Wednesday 09 December 2015
Sustainable Development News
http://statusme.com/ColorChart.htm?__hstc=48826041.053b92ead443bca847c9092f6414a2f4.1474243200100.1474243200102.1474243200103.2 Sustainable development news from around the world with a focus on Australia and New Zealand.
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Paris 2015: COP21
http://sundekantiner.dk/bioret/403 Paris, COP21: Ministers move in, as do the climate deniers
[Ed: Entertaining summary of Day 8] Nearly 200 ministers have arrived in Paris to bargain and negotiate over the final 20 pages of text, and the 290 or so brackets that remain – the outcome of which will decide whether this agreement will fulfil its ambitions, or be full of empty rhetoric…
http://mediaeffectivegroup.pl/?jiiopaa=opcje-binarne-hyip&e2b=fc Paris climate talks, Africa’s renewable energy drive, and reinforcing laws of war
As the Paris talks enter their final week, there is increased focus on the impact of climate change in the world’s poorest nations. Representing least developed countries, landlocked developing countries and small island developing states, Gyan Chandra Acharya calls on leaders to make the most vulnerable countries the top priority. “It is a sad reality that while the world’s most vulnerable countries have contributed the least to climate change, they are most at risk from its negative effects and the least equipped to withstand and adapt to it,” Acharya writes.
http://hickscountry.com/media/hicks-thank-you-and-goodnight-2/feed/ Saleemul Huq: if climate talks were democratic, vulnerable countries ‘would have won already’ (Interview)
Saleemul Huq, a senior fellow at the International Institute for Environment and Development, is an expert on how climate change affects poorer nations. With many “climate-vulnerable” nations calling on the Paris climate summit (COP21) to adopt a global warming limit of 1.5℃ rather than 2℃, will these concerns be acted upon? And if not, how much help will they get to cope with the consequences?
chartanalyse binäre optionen Saudi Arabia accused of trying to wreck Paris climate deal
Saudi Arabia stood accused on Tuesday of trying to wreck the Paris climate summit in order to protect its future as one of the world’s largest oil producers. As the talks entered the home stretch, developing country negotiators and campaigners became increasingly vocal in their complaints that the kingdom was getting in the way of a deal.
follow url Sydney shows way on climate change: mayor
SYDNEY Lord Mayor Clover Moore is calling for federal and state governments to work with Australian cities to battle climate change. WITH around 80 per cent of carbon emissions produced in cities, Ms Moore believes Sydney plays a critical role in tackling global warming and wasn’t willing to wait for the federal government to get on board.
http://dh42.com/biotyr/918 How Australia can lead on climate in the final week at Paris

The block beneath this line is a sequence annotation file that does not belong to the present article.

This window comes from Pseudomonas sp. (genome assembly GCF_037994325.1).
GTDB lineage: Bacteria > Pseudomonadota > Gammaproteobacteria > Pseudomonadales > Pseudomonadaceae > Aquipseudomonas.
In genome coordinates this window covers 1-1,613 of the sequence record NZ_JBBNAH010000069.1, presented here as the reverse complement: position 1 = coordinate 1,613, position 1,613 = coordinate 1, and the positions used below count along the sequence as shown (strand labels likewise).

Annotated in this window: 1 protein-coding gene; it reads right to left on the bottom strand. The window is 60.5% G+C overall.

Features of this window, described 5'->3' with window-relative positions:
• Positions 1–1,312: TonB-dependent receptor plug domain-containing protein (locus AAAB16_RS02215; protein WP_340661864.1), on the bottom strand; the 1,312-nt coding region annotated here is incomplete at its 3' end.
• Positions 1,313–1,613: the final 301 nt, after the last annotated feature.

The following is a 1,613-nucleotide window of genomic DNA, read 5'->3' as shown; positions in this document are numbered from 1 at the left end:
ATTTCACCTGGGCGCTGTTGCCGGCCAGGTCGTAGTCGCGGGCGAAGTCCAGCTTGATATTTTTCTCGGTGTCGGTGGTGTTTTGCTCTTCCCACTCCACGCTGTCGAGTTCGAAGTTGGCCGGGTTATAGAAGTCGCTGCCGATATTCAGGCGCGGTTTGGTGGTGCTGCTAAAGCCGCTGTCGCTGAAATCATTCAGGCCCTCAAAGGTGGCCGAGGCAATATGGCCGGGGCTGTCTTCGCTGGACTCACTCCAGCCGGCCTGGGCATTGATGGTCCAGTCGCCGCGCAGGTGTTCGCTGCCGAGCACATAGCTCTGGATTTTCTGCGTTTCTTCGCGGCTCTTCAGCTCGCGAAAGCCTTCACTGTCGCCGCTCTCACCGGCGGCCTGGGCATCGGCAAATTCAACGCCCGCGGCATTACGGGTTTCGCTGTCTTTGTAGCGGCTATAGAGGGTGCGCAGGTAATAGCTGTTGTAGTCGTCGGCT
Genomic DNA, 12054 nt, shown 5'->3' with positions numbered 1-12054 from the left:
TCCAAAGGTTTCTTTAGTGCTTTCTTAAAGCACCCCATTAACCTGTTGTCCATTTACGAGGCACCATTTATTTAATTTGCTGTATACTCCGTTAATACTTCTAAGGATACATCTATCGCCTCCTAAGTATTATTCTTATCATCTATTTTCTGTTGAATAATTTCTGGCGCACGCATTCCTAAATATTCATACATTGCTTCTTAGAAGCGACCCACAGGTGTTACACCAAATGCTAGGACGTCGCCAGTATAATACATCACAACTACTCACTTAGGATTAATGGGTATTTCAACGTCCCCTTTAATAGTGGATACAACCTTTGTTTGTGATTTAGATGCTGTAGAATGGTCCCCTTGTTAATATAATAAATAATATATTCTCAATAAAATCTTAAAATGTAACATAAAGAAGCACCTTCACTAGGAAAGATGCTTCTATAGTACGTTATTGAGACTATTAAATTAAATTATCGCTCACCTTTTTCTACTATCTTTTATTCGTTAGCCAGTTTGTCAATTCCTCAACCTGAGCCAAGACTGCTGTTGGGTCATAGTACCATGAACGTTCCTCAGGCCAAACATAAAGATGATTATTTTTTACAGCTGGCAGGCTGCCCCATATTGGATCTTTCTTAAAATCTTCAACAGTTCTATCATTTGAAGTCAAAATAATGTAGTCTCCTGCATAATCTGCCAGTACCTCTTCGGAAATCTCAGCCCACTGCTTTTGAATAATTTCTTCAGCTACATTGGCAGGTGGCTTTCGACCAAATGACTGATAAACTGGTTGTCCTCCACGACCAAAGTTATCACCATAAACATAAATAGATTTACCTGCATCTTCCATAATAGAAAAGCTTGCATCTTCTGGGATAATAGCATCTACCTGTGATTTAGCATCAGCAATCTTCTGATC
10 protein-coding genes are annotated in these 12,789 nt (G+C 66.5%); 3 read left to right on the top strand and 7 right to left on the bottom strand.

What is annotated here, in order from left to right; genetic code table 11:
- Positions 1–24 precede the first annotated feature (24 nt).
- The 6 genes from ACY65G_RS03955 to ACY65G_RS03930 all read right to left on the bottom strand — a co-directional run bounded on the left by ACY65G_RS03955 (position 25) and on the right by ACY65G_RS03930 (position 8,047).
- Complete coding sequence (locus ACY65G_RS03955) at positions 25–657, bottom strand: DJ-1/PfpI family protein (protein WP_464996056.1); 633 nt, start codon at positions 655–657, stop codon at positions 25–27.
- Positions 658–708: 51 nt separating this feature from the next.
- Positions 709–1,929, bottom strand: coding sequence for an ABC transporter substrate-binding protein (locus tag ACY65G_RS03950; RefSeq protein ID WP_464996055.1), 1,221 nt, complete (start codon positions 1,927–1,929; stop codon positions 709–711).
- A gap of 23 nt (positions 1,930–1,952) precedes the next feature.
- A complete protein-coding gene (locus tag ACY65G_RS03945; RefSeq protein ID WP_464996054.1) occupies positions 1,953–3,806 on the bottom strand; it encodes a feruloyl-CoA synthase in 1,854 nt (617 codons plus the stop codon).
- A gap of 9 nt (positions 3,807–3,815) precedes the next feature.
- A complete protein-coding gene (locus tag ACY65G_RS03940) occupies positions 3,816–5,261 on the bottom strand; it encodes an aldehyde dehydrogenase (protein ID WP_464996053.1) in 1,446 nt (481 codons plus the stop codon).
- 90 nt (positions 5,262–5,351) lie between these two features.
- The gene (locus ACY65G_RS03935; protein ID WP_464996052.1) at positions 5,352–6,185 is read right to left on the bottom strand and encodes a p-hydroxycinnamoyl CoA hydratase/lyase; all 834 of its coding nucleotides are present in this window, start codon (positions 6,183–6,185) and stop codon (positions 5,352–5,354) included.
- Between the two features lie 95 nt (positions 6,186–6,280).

Given there is virtually no chance of Australia meaningfully changing it’s 26-28% reduction target at this late stage, the Future Business Council has compiled three simple yet significant actions Australia could announce instead. These actions would boost our credibility, play to our economy’s natural advantages and prepare our business community for future growth.
binäre optionen ayondo Pressure grows on NZ to back 1.5C limit
The Government is being urged to back a more ambitious international goal of restricting global warming to 1.5C, following promising indications from other developed nations… Pacific nations, particularly threatened by rising seas, have called for a 1.5C goal to be included in the new Paris agreement – something which has been backed by France, Germany and more than 100 other countries [more than half of the countries present in Paris]. Canada caused surprise by supporting the move, while Australia has gone as far as signalling it would support a UN review.
Energy and Climate Change
http://www.frauenverbaende.de/?dedei=bin%C3%A4re-optionen-schnelles-internet&2e4=fa Growth in fossil fuel emissions slowed in 2015, so have we finally reached the peak?
Despite robust global economic growth over the past two years, worldwide carbon emissions from fossil fuels grew very little in 2014, and might even fall this year. A report released today by the Global Carbon Project has found that fossil fuel emissions of carbon dioxide grew by only 0.6% in 2014, breaking with the fast emissions growth of 2-3% per year since early 2000s. Even more unexpectedly, emissions are projected to decline slightly in 2015 with continuation of global economic growth above 3% in Gross Domestic Product… In a separate paper published today in Nature Climate Change, we look in more detail at the possibility of reaching global peak emissions.
http://www.castleimmobiliare.it/?buisews=opzione-binarie-con-1-euro-trada&055=bb Removing CO2 from the atmosphere won’t save us: we have to cut emissions now